Mas Subramanian didn’t expect to find a brilliant blue pigment when he was looking for new semiconductors. But the Milton Harris Chair Professor of Materials Science in the Oregon State University Department of Chemistry was shocked in 2009 when he saw a graduate student take a powder with a vibrant blue hue out of a laboratory furnace.
The student was worried. He thought it was a mistake.
“We were trying to find a material with novel magnetic properties for electronics applications, but it didn’t work. I didn’t think it would have a special color. I expected it to be brown or black,” says Subramanian, who grew up in Madras (now called Chennai), India, and received his Ph.D. at the Indian Institute of Technology. “But when I saw what he had, I knew this was something unusual.”
The new blue is stable and relatively non-toxic. Produced at temperatures in excess of 2,200 degrees Fahrenheit, it reflects infrared energy and may thus help to cool buildings and reduce air conditioning costs. And it can be “tuned,” says Subramanian, to produce a range of shades from sky blue to nearly black.
Since publishing the discovery in the Journal of the American Chemical Society, Subramanian has worked with artists (such as Portland-based Rebecca Shapiro), paint manufacturers, energy conservation companies and the German chemical firm Merck KGaA, which makes pigments for coatings (automobiles, aircraft), plastics, inks and cosmetics. Even the U.S. Navy has expressed interest since ships painted with the heat-reflecting pigment may be less visible to detection through infrared imaging.
Merck, one of the world’s oldest chemical and pharmaceutical companies, combines colorants with particles of mica, silica or alumina to give them a vibrant sheen. The firm has even developed a line that changes hues as the viewer’s perspective shifts. Although the company supplies pigments to some of the world’s largest manufacturing companies, it continues to look for colorants that work better in complex mixtures and have environmental benefits.
The promise of Subramanian’s discovery has prompted Merck to fund an ongoing research program in his lab. The company’s customers are always looking for ways to create new color effects and to reduce the use of heavy metals, says Gerhard Pfaff, senior director of research and development for Merck.
“New pigments should improve application properties, for example, in the paint industry. This means, besides special color effects, a better adaptation of the pigment surface to the binder systems,” says Pfaff in an email. “Only a very few university groups in the world are working in this field. The development of new colorant systems based on a fundamental understanding of inorganic materials and their structure is an intelligent way to create innovative new pigments.”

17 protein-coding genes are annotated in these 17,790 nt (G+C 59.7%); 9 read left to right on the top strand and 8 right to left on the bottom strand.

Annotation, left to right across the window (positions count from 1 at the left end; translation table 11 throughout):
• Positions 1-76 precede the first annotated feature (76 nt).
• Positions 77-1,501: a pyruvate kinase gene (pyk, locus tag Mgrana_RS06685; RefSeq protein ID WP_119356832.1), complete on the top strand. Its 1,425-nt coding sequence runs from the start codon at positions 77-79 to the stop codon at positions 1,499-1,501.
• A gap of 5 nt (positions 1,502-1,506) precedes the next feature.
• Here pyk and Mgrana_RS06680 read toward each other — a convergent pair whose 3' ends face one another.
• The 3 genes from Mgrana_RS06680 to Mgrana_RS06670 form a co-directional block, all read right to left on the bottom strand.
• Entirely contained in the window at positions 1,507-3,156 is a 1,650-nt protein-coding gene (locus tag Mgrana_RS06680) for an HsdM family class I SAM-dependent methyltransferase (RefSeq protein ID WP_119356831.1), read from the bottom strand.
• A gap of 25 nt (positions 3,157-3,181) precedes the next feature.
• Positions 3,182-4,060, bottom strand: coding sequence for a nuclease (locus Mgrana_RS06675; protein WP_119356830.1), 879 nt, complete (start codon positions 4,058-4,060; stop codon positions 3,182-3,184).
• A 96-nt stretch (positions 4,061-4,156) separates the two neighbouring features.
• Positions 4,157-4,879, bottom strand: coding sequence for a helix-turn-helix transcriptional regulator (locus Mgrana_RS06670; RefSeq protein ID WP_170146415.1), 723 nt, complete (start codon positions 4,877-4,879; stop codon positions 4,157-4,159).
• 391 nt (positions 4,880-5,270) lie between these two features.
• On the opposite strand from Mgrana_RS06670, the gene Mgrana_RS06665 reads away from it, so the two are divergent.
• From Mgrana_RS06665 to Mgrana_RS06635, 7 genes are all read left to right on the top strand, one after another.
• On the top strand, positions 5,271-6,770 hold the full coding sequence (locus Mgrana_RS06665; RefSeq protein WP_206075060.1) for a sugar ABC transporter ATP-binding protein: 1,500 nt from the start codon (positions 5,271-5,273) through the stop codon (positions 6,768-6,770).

The new OSU blue stems from an unusual crystal arrangement known to chemists as “trigonal-bipyramidal coordination.” Even though chemists have known for decades that such structures exist, no one had proposed that they would provide the basis for new vibrant colors. By introducing manganese ions into the crystal, Subramanian’s team intended to make new materials with effective magnetic properties for use in computer hard drives. Instead, they created a material with surprising light-absorption properties that result in shades of blue. Subramanian has added zinc and titanium to produce a range of purples. He and his team have substituted iron for manganese to produce a new orange pigment, and they are exploring the use of copper and titanium to make green. Other elements produce yellows and browns.
Chemical theory did not predict that such a structure would generate intense colors, says Subramanian. His lab still focuses on semiconductors, and although his students produce papers on new materials with novel magnetic and electrical properties, pigment chemistry competes with electronic material research for their attention.
“We are making new pigments based on a mineral called hibonite, which is normally found in meteorites,” Subramanian says. “They are blue sometimes, and we are now producing them in our laboratory furnace using cheap raw materials.”
The search for dazzling blues has occupied artists and explorers for millennia. Neolithic artisans fashioned beads from lapis lazuli (a silicate mineral mixed with flecks of iron pyrite, aka fool’s gold) mined in what is now Afghanistan. Marco Polo marveled at quarries of the valuable mineral, and Italian Renaissance painters had access to it through trade routes managed by Venice.
Lapis lazuli became the basis for a high-value pigment known as ultramarine. Until the discovery of Prussian blue (ferrocyanide) in the early 1700s, ultramarine was the blue of choice and used to evoke a sacred quality in religious art. However, ultramarine costs about 10 times more than Prussian blue, and artists gradually shifted to the less expensive color.
Today, pigments are still woven with economics. “The price of paint is not the big deal. Durability is the problem,” says Subramanian. Pigments made from organic materials tend to fade in sunlight and require costly repainting. Moreover, some blue pigments, such as Prussian blue, have toxic properties.
The search continues for pigments that are durable, nontoxic, energy efficient and tunable to a variety of shades. Subramanian has produced blues, greens, yellows and oranges, but he would love to find a good red. “Reds that have good color use mercury and cadmium,” he says. “They are not environmentally desirable.”